The cyclicality of education, health, and social security government spending
AbstractWe use a panel of developed and emerging countries for the period 1970-2008 to assess the cyclicality of education, health, and social security government spending. We mostly find acyclical behaviour, but evidence also points to counter-cyclicality for social security spending, particularly in OECD countries, consistent with the operation of automatic stabilizers. JEL Classification: C23, E62, H50.
Download InfoIf you experience problems downloading a file, check if you have the proper application to view it first. In case of further problems read the IDEAS help page. Note that these files are not on the IDEAS site. Please be patient as the files may be large.
Bibliographic InfoPaper provided by Department of Economics at the School of Economics and Management (ISEG), Technical University of Lisbon. in its series Working Papers with number 2012/30.
Date of creation: Sep 2012
Date of revision:
Contact details of provider:
Postal: Department of Economics, School of Economics and Management (ISEG), Technical University of Lisbon, Rua do Quelhas 6, 1200-781 LISBON, PORTUGAL
Web page: https://aquila.iseg.utl.pt/aquila/departamentos/EC
business cycle; output gap; functional spending; panel analysis.;
Other versions of this item:
- Ant�nio Afonso & Jo�o Tovar Jalles, 2013. "The cyclicality of education, health, and social security government spending," Applied Economics Letters, Taylor and Francis Journals, vol. 20(7), pages 669-672, May.
- C23 - Mathematical and Quantitative Methods - - Single Equation Models; Single Variables - - - Models with Panel Data; Longitudinal Data; Spatial Time Series
- E62 - Macroeconomics and Monetary Economics - - Macroeconomic Policy, Macroeconomic Aspects of Public Finance, and General Outlook - - - Fiscal Policy
- H50 - Public Economics - - National Government Expenditures and Related Policies - - - General
This paper has been announced in the following NEP Reports:
- NEP-ALL-2013-01-07 (All new papers)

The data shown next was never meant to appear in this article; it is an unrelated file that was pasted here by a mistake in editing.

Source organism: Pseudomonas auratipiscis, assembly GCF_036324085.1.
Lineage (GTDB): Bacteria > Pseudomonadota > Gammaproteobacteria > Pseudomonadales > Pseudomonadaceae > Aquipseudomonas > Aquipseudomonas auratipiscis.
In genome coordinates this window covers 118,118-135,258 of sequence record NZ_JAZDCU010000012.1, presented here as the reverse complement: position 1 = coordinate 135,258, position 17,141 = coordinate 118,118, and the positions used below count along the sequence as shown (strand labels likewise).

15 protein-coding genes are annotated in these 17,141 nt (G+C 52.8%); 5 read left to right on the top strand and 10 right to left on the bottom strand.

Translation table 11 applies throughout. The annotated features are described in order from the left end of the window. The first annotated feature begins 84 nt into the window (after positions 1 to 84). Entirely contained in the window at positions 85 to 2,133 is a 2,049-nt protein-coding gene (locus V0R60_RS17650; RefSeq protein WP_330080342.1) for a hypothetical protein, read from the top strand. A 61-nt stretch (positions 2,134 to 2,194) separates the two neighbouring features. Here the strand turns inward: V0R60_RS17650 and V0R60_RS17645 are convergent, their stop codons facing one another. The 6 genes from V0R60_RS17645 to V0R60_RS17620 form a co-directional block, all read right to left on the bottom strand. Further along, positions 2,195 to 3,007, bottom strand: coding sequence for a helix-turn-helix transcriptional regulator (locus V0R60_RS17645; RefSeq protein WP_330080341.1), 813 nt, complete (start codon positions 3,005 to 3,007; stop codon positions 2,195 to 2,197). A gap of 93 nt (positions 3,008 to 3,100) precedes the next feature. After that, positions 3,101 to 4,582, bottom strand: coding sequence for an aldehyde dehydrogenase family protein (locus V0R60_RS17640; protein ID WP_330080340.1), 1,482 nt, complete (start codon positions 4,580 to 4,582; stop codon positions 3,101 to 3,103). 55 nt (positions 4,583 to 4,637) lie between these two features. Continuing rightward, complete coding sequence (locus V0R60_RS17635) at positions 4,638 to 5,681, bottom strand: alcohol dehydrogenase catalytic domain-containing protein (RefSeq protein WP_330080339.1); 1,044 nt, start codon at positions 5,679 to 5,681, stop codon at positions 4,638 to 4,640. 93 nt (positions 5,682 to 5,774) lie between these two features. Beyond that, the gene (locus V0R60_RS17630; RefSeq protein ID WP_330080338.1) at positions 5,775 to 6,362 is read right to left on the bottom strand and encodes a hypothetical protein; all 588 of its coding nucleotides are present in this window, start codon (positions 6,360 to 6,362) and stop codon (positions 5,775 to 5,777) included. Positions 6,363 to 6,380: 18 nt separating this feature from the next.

- NEP-HEA-2013-01-07 (Health Economics)
- NEP-MAC-2013-01-07 (Macroeconomics)
Please report citation or reference errors to , or , if you are the registered author of the cited work, log in to your RePEc Author Service profile, click on "citations" and make appropriate adjustments.:
- Alberto Alesina & Guido Tabellini, 2005.
"Why is fiscal policy often procyclical?,"
Harvard Institute of Economic Research Working Papers
2090, Harvard - Institute of Economic Research.
- Alberto Alesina & Guido Tabellini, 2005. "Why Is Fiscal Policy Often Procyclical?," Working Papers 297, IGIER (Innocenzo Gasparini Institute for Economic Research), Bocconi University.
- Alberto Alesina & Guido Tabellini, 2005. "Why is Fiscal Policy often Procyclical?," CESifo Working Paper Series 1556, CESifo Group Munich.
- Alberto Alesina & Guido Tabellini, 2005. "Why is Fiscal Policy Often Procyclical?," NBER Working Papers 11600, National Bureau of Economic Research, Inc.
- Alberto Alesina & Guido Tabellini, 2005. "Why is fiscal policy often procyclical?," Levine's Bibliography 784828000000000465, UCLA Department of Economics.
- Ethan Ilzetzki & Carlos A. Vegh, 2008. "Procyclical Fiscal Policy in Developing Countries: Truth or Fiction?," NBER Working Papers 14191, National Bureau of Economic Research, Inc.
- Arellano, Manuel & Bover, Olympia, 1995.
"Another look at the instrumental variable estimation of error-components models,"
Journal of Econometrics,
Elsevier, vol. 68(1), pages 29-51, July.
- M Arellano & O Bover, 1990. "Another Look at the Instrumental Variable Estimation of Error-Components Models," CEP Discussion Papers dp0007, Centre for Economic Performance, LSE.
- Philip R. Lane & Aaron Tornell, 1999. "The Voracity Effect," American Economic Review, American Economic Association, vol. 89(1), pages 22-46, March.
- Ugo Panizza & Dany Jaimovich, 2007. "Procyclicality or Reverse Causality?," Research Department Publications 4508, Inter-American Development Bank, Research Department.
- Julia Darby & Jacques Melitz, 2008. "Social spending and automatic stabilizers in the OECD," Economic Policy, CEPR & CES & MSH, vol. 23, pages 715-756, October.
- Sanjeev Gupta & Alejandro Hajdenberg & Javier Arze del Granado, 2010. "Is Social Spending Procyclical?," IMF Working Papers 10/234, International Monetary Fund.
For technical questions regarding this item, or to correct its authors, title, abstract, bibliographic or download information, contact: (Vitor Escaria).
If references are entirely missing, you can add them using this form.